After a suicide occurs, many people struggle to access the support they need, both in the initial stages and longer term. While it has been found that the earlier a ‘connection’ can be made, the more likely suicide bereaved persons are to access appropriate help, it has also been found that grief surrounding suicide is complex and the bereaved are often numb, traumatized and overwhelmed. Many find their grief de-energizing and confusing and, over time, find little motivation to seek assistance. Some become isolated, their own well being at risk.

We therefore decided to set up a service that will take the ‘intervention’ to the persons and where appropriate, we actively continue to follow through on referrals and keep ‘touching base’ with persons we support.

What is Peer Support?
“Peer support is a system of giving and receiving help founded on key principles of respect, shared responsibility, and mutual agreement of what is helpful. Peer support is not based on psychiatric models and diagnostic criteria. It is about understanding another’s situation empathically through the shared experience of emotional and psychological pain. When people find affiliation with others whom they feel are “like” them, they feel a connection. This connection, or affiliation, is a deep, holistic understanding based on mutual experience where people are able to “be” with each other without the constraints of traditional (expert/patient) relationships.” (Mead, 2003)

I would also emphasise two further elements:
1) that it is this deep connection through the lived experience (of
loss through suicide) that offers a healing quality that is unique.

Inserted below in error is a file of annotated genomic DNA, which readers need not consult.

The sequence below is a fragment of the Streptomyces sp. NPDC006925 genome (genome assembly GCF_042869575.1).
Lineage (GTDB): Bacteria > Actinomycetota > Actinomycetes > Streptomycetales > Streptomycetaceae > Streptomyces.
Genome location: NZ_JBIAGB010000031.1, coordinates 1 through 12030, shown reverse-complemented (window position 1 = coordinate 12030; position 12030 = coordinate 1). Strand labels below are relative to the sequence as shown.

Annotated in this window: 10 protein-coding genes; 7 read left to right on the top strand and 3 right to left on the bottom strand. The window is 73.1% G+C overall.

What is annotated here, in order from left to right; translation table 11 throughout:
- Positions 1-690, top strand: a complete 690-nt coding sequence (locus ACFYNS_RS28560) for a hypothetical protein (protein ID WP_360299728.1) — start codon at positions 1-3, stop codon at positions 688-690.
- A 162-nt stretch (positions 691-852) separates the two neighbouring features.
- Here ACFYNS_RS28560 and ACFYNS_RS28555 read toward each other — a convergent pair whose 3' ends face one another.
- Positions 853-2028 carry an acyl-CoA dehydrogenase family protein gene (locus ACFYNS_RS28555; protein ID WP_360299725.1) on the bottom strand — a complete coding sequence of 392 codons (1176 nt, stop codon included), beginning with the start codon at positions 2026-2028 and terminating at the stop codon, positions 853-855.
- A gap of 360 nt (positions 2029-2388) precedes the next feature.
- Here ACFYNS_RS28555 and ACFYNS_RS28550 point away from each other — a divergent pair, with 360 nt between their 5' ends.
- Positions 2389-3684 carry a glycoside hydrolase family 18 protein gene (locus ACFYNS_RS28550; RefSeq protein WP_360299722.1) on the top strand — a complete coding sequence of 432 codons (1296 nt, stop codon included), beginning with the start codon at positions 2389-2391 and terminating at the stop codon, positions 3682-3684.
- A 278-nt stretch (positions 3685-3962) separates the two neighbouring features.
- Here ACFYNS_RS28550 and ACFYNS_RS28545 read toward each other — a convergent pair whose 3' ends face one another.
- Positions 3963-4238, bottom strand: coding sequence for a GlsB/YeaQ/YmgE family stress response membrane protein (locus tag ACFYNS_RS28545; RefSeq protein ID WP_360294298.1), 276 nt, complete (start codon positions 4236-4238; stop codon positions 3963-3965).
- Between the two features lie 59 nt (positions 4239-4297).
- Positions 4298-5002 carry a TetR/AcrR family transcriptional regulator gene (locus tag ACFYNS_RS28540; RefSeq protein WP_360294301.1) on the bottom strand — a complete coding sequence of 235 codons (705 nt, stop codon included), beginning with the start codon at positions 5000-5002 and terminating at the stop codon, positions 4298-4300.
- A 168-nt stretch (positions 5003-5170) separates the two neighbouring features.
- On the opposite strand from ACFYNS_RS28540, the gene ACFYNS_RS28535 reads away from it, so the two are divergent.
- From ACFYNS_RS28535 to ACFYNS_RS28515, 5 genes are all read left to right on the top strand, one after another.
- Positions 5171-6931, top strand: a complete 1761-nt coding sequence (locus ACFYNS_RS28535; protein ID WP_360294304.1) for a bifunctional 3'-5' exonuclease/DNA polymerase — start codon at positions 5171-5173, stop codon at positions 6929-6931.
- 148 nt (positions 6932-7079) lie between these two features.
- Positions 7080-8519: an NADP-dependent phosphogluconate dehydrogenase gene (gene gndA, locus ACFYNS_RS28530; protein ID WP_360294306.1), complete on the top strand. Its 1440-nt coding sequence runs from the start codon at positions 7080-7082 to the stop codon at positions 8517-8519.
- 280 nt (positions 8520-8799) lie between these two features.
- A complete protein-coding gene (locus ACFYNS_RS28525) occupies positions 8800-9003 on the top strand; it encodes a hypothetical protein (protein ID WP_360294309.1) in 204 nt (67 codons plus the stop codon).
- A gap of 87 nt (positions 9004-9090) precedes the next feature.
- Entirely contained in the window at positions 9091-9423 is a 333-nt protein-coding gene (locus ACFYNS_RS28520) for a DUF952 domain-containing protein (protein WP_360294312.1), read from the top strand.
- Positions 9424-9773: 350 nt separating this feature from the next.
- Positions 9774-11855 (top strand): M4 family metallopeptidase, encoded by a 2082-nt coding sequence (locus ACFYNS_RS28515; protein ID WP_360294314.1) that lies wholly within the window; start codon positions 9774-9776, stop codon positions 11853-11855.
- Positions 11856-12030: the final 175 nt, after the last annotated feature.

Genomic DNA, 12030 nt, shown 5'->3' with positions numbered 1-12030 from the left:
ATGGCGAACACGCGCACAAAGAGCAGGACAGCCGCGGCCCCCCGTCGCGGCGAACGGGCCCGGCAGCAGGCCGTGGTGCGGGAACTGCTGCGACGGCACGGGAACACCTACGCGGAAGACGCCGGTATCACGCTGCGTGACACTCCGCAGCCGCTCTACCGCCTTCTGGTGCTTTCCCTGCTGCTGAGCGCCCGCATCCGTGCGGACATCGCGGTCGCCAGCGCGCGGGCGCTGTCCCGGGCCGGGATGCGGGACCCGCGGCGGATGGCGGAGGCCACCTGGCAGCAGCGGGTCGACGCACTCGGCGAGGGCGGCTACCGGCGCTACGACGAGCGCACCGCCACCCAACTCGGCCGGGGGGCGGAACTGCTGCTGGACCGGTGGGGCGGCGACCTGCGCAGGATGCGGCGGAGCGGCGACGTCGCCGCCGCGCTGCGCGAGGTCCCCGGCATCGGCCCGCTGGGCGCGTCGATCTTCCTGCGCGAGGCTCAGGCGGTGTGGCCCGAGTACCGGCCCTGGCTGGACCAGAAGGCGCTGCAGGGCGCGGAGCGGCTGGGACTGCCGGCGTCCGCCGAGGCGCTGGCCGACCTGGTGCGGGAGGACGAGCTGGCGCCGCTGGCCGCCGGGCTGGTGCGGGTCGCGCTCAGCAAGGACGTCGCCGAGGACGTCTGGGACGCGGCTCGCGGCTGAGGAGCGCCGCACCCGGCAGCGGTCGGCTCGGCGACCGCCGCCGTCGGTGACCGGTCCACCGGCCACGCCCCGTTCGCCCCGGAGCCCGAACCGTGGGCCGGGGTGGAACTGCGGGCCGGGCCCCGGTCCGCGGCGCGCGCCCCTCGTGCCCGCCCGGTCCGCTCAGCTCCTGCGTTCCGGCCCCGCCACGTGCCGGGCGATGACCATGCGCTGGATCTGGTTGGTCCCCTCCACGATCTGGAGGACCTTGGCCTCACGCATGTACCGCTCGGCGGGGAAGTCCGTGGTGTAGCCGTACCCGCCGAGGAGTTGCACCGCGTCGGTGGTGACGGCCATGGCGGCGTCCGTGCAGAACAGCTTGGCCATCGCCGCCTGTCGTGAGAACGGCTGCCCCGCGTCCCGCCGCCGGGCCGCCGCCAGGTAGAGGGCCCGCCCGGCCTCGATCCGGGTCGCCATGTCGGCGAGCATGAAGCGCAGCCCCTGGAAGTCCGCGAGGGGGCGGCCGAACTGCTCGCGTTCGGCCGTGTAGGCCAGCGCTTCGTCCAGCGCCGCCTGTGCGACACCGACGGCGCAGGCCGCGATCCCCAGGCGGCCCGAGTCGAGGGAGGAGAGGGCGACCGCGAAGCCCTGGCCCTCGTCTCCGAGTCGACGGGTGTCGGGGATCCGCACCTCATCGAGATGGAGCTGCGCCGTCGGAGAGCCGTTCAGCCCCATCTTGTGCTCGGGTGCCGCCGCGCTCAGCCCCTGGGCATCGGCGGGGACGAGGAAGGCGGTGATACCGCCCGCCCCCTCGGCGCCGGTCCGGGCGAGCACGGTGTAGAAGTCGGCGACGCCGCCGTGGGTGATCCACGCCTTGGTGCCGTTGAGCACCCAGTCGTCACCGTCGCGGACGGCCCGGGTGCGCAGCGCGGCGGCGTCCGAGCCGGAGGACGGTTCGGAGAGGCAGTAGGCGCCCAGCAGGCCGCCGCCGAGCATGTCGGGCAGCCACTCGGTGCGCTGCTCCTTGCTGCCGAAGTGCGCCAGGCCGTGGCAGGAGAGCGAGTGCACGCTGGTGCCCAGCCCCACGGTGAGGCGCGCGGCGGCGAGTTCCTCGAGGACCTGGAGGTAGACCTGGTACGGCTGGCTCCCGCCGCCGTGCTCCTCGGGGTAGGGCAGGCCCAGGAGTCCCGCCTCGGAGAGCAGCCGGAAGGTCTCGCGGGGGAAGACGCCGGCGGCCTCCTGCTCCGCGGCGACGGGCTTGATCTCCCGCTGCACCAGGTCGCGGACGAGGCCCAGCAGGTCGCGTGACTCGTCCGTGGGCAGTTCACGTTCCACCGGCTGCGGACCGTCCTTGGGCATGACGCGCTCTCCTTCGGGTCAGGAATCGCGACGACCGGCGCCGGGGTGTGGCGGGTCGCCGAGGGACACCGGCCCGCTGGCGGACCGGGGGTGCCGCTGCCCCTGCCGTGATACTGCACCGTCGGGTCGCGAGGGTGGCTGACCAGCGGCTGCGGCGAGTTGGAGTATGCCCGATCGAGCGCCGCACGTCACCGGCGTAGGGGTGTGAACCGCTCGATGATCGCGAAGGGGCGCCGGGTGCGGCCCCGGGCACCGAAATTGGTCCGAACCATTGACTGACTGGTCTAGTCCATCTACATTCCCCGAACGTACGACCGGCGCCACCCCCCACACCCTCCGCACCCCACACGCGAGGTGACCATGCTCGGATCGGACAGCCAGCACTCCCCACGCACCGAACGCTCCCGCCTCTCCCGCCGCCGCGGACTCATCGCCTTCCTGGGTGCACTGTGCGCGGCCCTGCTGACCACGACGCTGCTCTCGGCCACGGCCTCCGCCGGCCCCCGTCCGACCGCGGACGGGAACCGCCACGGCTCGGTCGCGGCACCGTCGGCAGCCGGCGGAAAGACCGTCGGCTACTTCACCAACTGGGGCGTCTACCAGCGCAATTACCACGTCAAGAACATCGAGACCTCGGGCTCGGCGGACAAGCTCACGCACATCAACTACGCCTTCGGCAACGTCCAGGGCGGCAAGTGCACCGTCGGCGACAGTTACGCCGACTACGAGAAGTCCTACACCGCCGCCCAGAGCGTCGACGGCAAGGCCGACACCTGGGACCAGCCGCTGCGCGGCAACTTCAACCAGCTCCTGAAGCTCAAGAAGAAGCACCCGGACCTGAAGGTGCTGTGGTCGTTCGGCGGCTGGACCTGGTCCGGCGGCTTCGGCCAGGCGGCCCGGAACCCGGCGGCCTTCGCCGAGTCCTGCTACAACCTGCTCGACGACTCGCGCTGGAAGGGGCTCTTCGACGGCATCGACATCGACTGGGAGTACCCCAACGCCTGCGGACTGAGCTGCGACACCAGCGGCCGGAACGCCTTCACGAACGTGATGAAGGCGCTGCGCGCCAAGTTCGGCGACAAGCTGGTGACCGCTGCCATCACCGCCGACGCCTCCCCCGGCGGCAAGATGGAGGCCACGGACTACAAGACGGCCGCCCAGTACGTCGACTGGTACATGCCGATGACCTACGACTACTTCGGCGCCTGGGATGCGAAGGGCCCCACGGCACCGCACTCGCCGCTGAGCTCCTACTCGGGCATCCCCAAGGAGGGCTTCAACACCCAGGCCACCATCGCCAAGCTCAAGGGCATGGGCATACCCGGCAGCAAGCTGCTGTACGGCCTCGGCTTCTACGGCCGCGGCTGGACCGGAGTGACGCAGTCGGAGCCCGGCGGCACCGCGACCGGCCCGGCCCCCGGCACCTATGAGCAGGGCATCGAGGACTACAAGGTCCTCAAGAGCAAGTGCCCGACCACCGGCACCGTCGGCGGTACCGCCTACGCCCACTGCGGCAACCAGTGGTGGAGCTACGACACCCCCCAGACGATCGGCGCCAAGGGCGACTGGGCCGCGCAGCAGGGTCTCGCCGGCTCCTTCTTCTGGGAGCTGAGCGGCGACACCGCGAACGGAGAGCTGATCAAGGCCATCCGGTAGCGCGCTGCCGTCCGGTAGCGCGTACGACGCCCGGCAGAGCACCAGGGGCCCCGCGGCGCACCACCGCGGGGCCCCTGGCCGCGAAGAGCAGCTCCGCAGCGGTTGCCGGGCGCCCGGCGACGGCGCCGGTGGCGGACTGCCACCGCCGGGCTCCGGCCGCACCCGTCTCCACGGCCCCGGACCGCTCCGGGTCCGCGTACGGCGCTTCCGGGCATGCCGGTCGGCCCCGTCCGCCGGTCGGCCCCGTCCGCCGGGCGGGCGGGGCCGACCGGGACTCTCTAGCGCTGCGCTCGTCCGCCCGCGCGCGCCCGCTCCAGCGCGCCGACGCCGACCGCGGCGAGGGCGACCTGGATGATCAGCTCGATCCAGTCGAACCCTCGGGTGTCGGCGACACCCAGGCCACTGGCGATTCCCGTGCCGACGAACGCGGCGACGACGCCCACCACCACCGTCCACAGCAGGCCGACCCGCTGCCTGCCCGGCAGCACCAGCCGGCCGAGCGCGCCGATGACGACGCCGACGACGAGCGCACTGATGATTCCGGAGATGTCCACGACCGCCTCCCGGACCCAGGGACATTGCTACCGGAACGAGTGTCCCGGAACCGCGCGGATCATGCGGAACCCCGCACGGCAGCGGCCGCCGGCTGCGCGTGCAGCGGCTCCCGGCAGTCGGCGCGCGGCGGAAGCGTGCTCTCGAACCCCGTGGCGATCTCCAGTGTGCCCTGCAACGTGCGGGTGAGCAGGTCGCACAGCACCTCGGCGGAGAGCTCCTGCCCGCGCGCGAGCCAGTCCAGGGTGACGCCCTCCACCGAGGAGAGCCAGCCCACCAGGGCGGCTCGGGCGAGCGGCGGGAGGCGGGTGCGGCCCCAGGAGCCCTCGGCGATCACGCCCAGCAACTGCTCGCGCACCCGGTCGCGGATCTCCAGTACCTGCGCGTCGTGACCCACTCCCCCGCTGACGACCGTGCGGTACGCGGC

2) it is the connection to a ongoing community of peers that empowers, supports and sustains both in the immediate and longer term. For many it is the joining of a common experience community that ‘holds’ someone through the most difficult times.

Recently in Melbourne, a number of Peer Support organisations who represented people from a diverse range of backgrounds impacted by mental health issues or traumatic life events, developed a Charter of Peer Support. There are 7 Principles noted in the charter which summarize the benefits and efficacies that Peers Support can offer. These are:

1. Opportunities to benefit from collective wisdom, providing:

  • access to accumulated knowledge, from multiple perspectives.
  • new insights, widening the basis of understanding of their mental health issue, and building meaning in their life.
  • an unmatched source of support and inspiration and empowerment, reducing the burden of living with a mental health issue.
  • self-respect, knowing that their collective wisdom is valued.

 

2. Opportunities to understand and destigmatise mental health issues (including loss from suicide), enabling them to:

  • have the freedom to be themselves without fear of rejection, ridicule or humiliation.